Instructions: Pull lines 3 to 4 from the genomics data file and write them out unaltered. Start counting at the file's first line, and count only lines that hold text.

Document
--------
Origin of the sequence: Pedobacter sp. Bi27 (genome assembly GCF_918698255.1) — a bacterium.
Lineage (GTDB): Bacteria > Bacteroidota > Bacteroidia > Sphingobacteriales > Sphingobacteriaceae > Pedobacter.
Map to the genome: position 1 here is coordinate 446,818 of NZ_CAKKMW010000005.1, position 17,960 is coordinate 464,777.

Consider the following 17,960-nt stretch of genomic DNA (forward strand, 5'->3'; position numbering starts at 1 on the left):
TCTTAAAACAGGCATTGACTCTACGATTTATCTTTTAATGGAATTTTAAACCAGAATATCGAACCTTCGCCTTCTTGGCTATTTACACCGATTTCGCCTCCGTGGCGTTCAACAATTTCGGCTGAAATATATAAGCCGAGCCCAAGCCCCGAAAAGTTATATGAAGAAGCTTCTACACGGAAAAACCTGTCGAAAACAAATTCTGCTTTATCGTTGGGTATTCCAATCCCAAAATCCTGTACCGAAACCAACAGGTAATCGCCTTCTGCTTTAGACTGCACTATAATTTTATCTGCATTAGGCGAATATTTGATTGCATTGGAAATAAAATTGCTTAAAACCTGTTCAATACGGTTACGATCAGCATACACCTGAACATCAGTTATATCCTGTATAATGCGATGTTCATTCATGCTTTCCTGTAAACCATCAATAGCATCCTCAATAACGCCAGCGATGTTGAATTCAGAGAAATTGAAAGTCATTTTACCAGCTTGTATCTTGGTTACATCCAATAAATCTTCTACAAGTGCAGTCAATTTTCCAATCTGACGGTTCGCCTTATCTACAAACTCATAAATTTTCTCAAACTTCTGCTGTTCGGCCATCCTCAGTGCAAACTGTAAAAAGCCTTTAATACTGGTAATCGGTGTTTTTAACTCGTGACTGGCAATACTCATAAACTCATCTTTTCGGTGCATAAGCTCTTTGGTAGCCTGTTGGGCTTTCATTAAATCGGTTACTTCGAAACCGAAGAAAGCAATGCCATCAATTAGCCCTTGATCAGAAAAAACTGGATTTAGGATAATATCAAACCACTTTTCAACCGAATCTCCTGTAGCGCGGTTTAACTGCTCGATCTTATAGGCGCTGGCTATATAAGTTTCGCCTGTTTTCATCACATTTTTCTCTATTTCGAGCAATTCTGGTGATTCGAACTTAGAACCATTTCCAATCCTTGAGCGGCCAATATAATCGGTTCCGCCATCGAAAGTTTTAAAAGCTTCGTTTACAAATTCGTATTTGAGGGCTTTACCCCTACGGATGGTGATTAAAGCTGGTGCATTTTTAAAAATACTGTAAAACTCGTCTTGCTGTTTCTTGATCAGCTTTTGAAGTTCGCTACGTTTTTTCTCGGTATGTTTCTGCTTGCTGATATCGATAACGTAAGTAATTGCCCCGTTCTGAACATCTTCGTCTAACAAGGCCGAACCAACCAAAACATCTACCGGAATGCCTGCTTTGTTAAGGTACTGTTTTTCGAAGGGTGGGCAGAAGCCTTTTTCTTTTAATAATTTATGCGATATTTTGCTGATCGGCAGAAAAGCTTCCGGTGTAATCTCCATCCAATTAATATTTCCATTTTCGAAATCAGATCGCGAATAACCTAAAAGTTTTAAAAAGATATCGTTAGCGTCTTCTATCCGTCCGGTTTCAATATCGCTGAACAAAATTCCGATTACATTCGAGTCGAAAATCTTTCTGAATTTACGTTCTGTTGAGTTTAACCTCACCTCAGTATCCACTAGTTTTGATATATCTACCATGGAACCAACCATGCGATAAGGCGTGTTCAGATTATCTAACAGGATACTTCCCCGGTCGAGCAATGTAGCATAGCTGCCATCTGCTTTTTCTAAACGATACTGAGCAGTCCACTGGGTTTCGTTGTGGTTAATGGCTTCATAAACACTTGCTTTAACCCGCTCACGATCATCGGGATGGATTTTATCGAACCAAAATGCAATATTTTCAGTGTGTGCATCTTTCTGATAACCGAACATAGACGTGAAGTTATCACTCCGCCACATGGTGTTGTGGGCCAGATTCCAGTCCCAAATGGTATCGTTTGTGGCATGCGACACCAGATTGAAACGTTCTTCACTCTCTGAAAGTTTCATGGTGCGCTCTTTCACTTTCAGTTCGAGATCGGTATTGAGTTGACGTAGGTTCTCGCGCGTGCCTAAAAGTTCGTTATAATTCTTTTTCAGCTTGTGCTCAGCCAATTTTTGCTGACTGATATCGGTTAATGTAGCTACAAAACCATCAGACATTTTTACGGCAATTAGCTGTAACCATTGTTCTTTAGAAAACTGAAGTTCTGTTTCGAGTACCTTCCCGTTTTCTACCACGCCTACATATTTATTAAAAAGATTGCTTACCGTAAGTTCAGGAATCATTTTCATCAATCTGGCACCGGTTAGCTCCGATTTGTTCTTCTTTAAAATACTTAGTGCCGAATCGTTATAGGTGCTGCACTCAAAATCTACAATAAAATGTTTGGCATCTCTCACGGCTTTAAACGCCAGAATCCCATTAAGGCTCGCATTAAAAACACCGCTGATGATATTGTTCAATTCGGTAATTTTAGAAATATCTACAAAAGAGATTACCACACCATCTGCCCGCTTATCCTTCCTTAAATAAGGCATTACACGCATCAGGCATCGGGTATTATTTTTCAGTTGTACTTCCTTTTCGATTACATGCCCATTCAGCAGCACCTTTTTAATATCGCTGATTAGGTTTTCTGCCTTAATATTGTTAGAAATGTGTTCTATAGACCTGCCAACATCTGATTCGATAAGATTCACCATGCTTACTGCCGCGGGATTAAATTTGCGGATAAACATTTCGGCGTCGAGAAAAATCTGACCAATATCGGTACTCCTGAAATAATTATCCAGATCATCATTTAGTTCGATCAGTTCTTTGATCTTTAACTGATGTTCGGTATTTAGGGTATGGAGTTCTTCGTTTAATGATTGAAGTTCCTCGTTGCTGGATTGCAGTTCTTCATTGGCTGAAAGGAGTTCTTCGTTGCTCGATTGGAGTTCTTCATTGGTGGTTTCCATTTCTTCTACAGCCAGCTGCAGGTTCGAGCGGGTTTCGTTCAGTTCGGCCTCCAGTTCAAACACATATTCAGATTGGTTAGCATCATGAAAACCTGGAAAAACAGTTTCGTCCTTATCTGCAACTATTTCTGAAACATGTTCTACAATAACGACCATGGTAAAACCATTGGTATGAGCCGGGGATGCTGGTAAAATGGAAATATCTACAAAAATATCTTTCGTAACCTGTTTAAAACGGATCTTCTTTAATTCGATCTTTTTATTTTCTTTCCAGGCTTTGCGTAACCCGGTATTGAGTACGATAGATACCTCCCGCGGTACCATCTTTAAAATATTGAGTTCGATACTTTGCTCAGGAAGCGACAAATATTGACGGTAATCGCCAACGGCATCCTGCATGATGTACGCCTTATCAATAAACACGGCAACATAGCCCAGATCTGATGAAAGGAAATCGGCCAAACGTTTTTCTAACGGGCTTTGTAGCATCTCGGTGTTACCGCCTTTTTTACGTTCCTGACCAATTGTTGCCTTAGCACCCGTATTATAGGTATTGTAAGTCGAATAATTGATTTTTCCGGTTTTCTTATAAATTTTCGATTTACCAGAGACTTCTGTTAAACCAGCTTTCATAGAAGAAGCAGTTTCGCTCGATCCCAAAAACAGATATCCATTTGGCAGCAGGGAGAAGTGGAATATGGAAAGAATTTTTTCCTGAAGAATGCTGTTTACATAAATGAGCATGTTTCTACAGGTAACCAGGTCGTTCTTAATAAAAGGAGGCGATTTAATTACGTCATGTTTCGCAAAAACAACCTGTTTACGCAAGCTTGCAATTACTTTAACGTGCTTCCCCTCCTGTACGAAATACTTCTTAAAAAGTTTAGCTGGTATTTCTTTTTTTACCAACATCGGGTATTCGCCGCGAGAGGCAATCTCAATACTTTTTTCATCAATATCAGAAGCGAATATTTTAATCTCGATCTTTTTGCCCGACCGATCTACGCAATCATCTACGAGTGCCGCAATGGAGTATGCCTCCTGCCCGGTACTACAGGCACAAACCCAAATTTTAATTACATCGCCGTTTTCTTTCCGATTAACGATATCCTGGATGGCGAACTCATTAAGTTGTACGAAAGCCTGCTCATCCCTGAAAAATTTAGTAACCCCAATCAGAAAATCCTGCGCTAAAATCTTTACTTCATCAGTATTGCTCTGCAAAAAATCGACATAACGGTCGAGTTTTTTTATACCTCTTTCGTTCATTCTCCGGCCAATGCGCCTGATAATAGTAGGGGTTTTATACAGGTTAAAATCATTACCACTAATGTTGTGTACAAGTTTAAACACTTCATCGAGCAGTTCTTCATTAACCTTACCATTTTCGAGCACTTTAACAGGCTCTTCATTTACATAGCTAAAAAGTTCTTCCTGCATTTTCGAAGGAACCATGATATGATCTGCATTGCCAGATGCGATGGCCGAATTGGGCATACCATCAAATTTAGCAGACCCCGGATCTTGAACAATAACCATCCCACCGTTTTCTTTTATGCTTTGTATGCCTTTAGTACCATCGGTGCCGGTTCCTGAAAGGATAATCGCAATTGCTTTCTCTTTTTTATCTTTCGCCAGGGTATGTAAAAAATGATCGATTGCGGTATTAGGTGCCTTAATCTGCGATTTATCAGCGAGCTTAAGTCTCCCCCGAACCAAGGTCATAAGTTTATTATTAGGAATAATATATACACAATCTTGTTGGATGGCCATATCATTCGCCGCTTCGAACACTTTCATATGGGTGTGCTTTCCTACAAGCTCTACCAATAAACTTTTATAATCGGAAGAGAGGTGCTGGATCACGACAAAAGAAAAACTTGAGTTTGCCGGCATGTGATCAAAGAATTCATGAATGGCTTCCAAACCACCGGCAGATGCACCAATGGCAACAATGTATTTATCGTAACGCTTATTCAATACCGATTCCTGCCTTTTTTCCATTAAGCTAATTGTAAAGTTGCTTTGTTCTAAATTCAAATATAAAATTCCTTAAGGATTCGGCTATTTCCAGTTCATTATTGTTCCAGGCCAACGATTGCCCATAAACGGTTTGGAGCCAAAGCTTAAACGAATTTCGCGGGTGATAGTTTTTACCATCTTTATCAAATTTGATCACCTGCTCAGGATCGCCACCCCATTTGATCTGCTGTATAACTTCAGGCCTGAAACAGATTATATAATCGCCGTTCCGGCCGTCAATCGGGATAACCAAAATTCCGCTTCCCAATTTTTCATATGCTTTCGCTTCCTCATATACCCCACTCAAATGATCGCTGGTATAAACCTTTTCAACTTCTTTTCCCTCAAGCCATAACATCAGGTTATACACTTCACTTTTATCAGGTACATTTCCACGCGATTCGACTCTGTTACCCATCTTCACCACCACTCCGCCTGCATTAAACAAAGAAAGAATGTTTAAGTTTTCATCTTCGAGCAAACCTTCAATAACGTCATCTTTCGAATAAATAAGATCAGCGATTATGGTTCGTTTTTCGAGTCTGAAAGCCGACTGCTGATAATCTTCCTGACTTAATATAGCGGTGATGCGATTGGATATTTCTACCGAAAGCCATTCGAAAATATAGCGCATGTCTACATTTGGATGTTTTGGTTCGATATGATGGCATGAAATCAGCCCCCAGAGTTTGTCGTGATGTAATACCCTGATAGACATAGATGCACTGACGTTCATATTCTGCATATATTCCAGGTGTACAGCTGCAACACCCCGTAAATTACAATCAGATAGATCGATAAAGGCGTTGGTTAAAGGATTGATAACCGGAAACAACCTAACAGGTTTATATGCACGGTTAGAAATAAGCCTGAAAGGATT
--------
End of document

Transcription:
Map to the genome: position 1 here is coordinate 446,818 of NZ_CAKKMW010000005.1, position 17,960 is coordinate 464,777.

Consider the following 17,960-nt stretch of genomic DNA (forward strand, 5'->3'; position numbering starts at 1 on the left):